APPEAL from the Circuit Court of Coles County; the Hon. JOSEPH
R. SPITZ, Judge, presiding.
MR. JUSTICE CRAVEN DELIVERED THE OPINION OF THE COURT:
Rehearing denied June 15, 1979.
The petitioner, Catherine Key, filed a complaint for divorce in the circuit court of Coles County. Byron Munson, the respondent, filed a counterclaim for divorce along with his answer to the petitioner's complaint. Following a hearing, the court awarded judgment to the petitioner and denied the respondent's counterclaim. Although the petitioner filed her suit prior to the effective date of the Marriage and Dissolution of Marriage Act (Ill. Rev. Stat. 1977, ch. 40, par. 101 et seq.), the parties are in agreement that the Act is applicable because its effective date was prior to the court's entry of final judgment (Ill. Rev. Stat. 1977, ch. 40, par. 801(b)).
The parties were married on March 9, 1974. At the time of trial, the petitioner was 47 years of age and the respondent was 56. Both prior to and during the marriage, the petitioner was an assistant professor of sociology and anthropology at Elmhurst College in Elmhurst, Illinois. The respondent is and was a full professor of sociology and director of graduate studies of sociology at Eastern Illinois University. During their marriage, they maintained their marital home outside of Charleston, Illinois, and the petitioner lived in Elmhurst, Illinois, three to five days a week during the school year, depending upon her teaching schedule.
At the time the parties were married, the petitioner had accumulated numerous assets, including some farmland in Arkansas, a house in Palatine, Illinois, and an insurance settlement. After the marriage, she liquidated all of her assets which amounted to $50,315.39. The respondent liquidated assets amounting to $9,099. The parties invested all of this money, plus their salaries and individual labor, into a 220-acre tract of land in a rural area near Charleston where they built a home with an apartment.
The trial court ordered this marital home and the 25 acres of land upon which it was situated to be sold. The proceeds of that sale would first be applied to the valid first mortgage. Next, cost of the sale would be paid. Then the petitioner would be paid $20,000 special equity. If the equity was insufficient to satisfy payment to the petitioner, it would be satisfied from any equity the parties had in the remaining 195 acres. The court further ordered that all unsecured indebtedness incurred by either or both parties prior to the institution of the proceedings would be paid equally by the parties and the court declared that the parties owned an undivided one-half interest in the remaining property.
In this appeal both parties have asserted that the trial judge erred in his division of the real property which they held jointly. The petitioner asserts that she is entitled to an assignment in the amount of her entire non-marital assets $50,315.39, plus a one-half interest in the remaining property. The respondent asserts that the petitioner's non-marital assets became part of the marital estate by way of a gift from the petitioner and that an equal division of the property is mandated because neither party had any "special equities" in the property.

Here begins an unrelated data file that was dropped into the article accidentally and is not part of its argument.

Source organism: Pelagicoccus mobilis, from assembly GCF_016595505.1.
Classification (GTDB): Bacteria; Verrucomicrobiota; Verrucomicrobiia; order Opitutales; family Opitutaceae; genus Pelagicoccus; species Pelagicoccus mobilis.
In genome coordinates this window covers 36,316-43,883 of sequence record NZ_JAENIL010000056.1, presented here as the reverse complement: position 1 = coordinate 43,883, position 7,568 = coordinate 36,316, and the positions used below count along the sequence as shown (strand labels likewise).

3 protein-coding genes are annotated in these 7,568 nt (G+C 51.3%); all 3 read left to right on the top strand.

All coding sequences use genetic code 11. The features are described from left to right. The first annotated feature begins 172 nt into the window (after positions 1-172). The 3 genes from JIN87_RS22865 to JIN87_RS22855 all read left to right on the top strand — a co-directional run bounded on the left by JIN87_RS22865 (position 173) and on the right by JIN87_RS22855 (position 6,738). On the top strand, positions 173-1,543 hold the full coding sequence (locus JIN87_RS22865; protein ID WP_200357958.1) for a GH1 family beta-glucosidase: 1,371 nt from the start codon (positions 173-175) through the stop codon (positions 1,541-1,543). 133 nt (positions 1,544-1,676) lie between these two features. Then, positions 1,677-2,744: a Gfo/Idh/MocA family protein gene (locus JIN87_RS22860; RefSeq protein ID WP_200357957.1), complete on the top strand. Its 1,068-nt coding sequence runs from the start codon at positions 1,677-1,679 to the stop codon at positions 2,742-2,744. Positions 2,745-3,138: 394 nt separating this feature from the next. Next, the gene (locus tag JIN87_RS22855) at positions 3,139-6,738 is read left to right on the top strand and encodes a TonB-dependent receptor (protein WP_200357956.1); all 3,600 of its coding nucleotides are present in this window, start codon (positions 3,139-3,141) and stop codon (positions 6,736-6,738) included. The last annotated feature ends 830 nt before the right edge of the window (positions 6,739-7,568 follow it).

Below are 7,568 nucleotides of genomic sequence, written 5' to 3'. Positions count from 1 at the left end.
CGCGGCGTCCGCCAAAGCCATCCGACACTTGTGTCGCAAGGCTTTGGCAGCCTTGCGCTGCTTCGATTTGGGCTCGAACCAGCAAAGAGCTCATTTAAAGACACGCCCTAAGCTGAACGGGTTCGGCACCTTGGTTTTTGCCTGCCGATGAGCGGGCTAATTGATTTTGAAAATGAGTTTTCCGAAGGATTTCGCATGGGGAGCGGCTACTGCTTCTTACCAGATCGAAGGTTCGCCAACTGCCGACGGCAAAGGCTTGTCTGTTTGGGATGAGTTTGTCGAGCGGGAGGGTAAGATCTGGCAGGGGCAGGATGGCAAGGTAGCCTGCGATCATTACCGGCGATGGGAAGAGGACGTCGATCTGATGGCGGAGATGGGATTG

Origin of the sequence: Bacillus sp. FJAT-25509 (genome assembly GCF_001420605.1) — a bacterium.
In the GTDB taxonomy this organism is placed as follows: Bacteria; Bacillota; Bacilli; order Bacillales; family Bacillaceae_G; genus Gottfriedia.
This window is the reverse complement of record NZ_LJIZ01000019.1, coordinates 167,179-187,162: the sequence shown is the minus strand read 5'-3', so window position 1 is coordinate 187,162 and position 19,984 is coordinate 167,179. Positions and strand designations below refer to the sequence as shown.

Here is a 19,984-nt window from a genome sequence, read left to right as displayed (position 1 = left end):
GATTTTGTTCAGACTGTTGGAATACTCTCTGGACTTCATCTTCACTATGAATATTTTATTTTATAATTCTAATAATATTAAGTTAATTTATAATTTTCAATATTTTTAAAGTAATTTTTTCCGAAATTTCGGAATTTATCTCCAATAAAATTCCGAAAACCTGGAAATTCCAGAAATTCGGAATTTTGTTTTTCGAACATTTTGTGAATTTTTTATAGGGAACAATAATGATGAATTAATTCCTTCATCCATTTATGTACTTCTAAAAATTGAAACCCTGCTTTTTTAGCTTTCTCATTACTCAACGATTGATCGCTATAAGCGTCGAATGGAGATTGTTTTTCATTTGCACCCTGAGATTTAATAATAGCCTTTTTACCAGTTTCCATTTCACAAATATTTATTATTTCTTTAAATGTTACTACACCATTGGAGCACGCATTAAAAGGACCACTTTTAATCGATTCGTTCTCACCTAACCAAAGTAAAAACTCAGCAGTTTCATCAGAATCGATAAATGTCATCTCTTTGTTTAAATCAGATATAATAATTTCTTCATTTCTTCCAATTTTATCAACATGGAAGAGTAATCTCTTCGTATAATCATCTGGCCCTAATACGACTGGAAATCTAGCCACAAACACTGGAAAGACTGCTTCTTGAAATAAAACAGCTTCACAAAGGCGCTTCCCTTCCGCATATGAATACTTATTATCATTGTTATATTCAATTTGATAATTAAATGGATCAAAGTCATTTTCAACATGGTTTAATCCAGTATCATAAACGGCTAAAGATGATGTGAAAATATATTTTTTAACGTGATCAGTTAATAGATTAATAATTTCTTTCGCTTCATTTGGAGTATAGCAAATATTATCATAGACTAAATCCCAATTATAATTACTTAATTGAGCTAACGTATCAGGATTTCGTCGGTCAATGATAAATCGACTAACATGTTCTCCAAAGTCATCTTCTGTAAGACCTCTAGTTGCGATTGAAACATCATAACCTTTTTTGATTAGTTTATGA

Under section 503(b) of the Marriage and Dissolution of Marriage Act (Ill. Rev. Stat. 1977, ch. 40, par. 503(b)), all property acquired after marriage but before judgment of dissolution is presumptively marital property irrespective of how title is held. The statute enumerates five methods of overcoming this presumption. That property which is acquired by the parties in exchange for property which was acquired before the marriage is to be considered non-marital property. Ill. Rev. Stat. 1977, ch. 40, par. 503(a)(2).
1 We conclude that where, as here, identifiable, non-marital assets, whether in the form of cash or tangible property, have been exchanged for jointly held property, the parties, upon dissolution of marriage are entitled to a refund of their original contribution under section 503(a).
At trial, the petitioner stated that at no time did she intend to make a gift of her non-marital assets to the respondent. The petitioner had worked several years to accumulate sufficient assets to supplement her pension upon retirement. She testified that her retirement fund with Elmhurst College was small and that it had been her intent to acquire land which could be sold in portions to maintain herself upon retirement. The evidence conclusively establishes that that portion of the petitioner's contribution which was acquired before the marriage was never intended to become a gift to the respondent.
That portion of the parties' property which is attributable to their salaries during the marriage and the individual labors which they contributed is undeniably marital property not within any of the exceptions identified in the statute.
Since the trial judge awarded special equities to the petitioner, we conclude that he too found that the petitioner had established by clear and convincing evidence that she did not intend to effectuate a gift of her non-marital assets to the respondent.
2 The petitioner has also argued to this court that she is entitled to additional support from the respondent to enable her to complete the requirements for a Ph. D. in sociology because of an oral promise made by the respondent prior to the marriage and reaffirmed during the marriage.
In In re Marriage of Marsh (1978), 64 Ill. App.3d 572, 381 N.E.2d 804, this court upheld a trial court's order requiring the husband to pay $500 per month for two years so that the wife could pursue her educational goals. Section 504 of the Marriage and Dissolution of Marriage Act provides for awards of maintenance when a party is otherwise without sufficient income for the time necessary to acquire sufficient education or training to ...